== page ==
This was the campaign slogan of William Henry Harrison and John Tyler when they ran on the Whig platform in 1840.
Running as the incumbent, Martin Van Buren and the Democratic Party made the critical mistake of painting Harrison as a commoner, since this served only to bolster support for the Whigs among the lower class, who represented a sizable voting bloc in the 1840s. The Whigs pounced on this gaffe, advertising the virtually unopinionated Harrison as "a man's man" (in contrast to the cross-dressing Van Buren), a rough-and-ready, salt-of-the-earth kind of fellow. Imagery of log cabins and hard cider, symbols that "ordinary folk" could identify with, ruled the day. Harrison's campaign slogan clearly catered to workers and farmers, many of whom could only dream of having meat every day and a steady wage.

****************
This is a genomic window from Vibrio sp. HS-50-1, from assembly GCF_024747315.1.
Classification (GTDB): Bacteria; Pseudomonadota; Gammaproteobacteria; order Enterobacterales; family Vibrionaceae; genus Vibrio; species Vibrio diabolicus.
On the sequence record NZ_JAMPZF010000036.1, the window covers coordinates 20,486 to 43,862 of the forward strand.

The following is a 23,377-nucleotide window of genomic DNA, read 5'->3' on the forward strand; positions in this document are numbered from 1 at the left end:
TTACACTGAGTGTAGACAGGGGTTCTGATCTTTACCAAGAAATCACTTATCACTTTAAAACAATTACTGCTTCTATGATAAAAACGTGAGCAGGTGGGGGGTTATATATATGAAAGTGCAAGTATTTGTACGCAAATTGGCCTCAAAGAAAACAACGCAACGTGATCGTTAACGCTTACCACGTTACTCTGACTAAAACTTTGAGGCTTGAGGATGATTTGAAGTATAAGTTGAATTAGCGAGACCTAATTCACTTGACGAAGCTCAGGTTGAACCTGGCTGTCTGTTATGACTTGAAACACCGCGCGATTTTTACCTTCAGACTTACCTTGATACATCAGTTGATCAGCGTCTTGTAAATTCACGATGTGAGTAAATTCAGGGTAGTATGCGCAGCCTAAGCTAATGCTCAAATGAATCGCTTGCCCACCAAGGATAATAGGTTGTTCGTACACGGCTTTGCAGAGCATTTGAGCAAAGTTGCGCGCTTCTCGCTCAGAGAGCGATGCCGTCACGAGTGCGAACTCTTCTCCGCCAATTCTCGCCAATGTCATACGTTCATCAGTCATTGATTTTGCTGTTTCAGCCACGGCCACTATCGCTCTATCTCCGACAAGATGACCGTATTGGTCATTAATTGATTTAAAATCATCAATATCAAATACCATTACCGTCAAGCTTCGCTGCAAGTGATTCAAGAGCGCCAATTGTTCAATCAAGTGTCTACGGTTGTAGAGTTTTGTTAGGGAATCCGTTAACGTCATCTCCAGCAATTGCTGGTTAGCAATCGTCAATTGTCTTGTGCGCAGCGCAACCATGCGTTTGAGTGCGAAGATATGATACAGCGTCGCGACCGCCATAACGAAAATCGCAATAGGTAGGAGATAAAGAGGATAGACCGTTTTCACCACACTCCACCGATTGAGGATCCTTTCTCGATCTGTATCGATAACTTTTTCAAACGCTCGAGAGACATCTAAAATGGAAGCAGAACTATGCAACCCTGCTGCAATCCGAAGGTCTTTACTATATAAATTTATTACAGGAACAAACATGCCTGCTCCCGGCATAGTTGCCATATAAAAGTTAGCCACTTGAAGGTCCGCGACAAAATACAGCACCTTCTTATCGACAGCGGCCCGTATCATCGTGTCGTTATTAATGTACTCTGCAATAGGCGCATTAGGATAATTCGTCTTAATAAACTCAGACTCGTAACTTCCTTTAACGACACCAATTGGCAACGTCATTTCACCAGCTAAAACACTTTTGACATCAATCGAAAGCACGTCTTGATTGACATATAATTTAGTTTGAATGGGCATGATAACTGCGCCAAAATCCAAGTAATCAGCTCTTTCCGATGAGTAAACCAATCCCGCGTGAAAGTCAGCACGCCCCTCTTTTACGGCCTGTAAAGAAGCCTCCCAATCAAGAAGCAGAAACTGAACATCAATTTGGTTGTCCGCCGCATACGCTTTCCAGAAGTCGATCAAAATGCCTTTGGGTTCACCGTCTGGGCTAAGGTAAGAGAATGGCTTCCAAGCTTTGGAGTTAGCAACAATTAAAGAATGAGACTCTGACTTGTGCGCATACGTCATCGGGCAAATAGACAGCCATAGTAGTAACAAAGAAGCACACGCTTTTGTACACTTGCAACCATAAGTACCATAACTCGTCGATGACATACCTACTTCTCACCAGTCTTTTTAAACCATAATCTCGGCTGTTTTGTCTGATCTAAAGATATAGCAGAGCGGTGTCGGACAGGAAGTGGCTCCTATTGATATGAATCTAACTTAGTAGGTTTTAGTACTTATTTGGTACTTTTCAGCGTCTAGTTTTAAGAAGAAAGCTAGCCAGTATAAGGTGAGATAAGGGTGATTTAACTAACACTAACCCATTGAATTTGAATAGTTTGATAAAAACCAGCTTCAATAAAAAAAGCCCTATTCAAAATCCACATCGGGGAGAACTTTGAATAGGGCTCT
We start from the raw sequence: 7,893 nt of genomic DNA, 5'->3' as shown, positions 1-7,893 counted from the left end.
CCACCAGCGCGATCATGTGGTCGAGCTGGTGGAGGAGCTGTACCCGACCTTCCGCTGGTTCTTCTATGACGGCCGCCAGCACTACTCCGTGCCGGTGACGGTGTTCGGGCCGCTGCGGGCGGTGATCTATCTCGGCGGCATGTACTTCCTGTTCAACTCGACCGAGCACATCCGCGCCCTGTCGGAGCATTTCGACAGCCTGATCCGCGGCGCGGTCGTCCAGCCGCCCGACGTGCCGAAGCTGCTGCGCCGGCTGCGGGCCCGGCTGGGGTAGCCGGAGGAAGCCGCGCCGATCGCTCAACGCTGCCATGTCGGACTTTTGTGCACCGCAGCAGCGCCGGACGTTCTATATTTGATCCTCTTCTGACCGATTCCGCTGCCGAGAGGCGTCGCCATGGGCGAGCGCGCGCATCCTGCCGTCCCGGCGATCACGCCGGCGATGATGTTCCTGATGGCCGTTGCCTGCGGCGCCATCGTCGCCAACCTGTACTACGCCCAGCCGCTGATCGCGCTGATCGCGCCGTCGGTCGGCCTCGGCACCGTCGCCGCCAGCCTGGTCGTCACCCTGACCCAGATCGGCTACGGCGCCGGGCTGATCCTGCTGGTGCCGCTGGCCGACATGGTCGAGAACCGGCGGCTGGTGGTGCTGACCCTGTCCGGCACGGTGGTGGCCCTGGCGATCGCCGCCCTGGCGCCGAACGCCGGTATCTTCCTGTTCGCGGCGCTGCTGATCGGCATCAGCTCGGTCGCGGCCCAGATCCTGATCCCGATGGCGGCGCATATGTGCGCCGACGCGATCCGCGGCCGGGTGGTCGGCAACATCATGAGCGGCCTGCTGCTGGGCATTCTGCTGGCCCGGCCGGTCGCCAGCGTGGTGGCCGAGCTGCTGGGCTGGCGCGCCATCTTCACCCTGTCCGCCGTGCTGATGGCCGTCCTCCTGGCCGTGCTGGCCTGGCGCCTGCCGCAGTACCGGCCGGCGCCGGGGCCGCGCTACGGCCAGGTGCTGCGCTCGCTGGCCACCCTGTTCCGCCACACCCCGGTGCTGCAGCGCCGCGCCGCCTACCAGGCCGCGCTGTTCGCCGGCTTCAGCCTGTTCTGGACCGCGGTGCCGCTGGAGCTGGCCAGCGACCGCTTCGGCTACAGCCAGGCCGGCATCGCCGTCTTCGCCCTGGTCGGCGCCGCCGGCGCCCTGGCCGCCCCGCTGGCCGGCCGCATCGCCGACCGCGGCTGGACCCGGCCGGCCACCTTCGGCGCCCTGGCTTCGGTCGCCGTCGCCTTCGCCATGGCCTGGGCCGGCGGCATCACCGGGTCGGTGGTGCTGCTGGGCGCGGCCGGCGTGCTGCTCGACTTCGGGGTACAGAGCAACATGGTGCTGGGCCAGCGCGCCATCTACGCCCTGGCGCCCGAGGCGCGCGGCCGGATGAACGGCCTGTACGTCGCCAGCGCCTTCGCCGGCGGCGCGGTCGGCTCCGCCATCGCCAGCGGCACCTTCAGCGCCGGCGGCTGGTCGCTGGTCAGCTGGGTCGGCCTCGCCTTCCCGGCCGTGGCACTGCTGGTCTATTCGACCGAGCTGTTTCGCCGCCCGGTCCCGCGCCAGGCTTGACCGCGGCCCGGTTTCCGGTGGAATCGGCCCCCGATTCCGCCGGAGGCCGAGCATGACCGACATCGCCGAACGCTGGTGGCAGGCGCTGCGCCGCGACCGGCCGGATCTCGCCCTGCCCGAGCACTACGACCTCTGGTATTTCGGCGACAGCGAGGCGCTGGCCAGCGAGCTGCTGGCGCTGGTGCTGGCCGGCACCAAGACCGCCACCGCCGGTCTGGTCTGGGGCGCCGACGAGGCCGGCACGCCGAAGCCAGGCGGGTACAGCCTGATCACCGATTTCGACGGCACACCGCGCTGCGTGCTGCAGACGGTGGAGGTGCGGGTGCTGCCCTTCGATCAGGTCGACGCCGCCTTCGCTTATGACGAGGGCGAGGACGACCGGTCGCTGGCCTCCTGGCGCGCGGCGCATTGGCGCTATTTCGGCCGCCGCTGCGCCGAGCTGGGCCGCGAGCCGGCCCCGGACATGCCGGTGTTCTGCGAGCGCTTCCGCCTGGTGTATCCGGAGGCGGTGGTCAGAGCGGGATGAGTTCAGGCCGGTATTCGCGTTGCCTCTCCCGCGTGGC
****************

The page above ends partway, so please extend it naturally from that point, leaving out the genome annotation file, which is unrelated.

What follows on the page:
Of course, Harrison's public front was nonsense. The 68-year-old nominee didn't even drink cider (it gave him gas), and he lived, not in a log cabin, but in a sixteen-room mansion in Ohio. And far from being "one of them," Harrison was a direct descendent of King Henry III, and his family had founded the wealthy colony of Virginia. Nonetheless, common Americans accepted the Whigs' line of claptrap and turned out in record numbers (over 80% of eligible voters) to elect Harrison in an electoral landslide.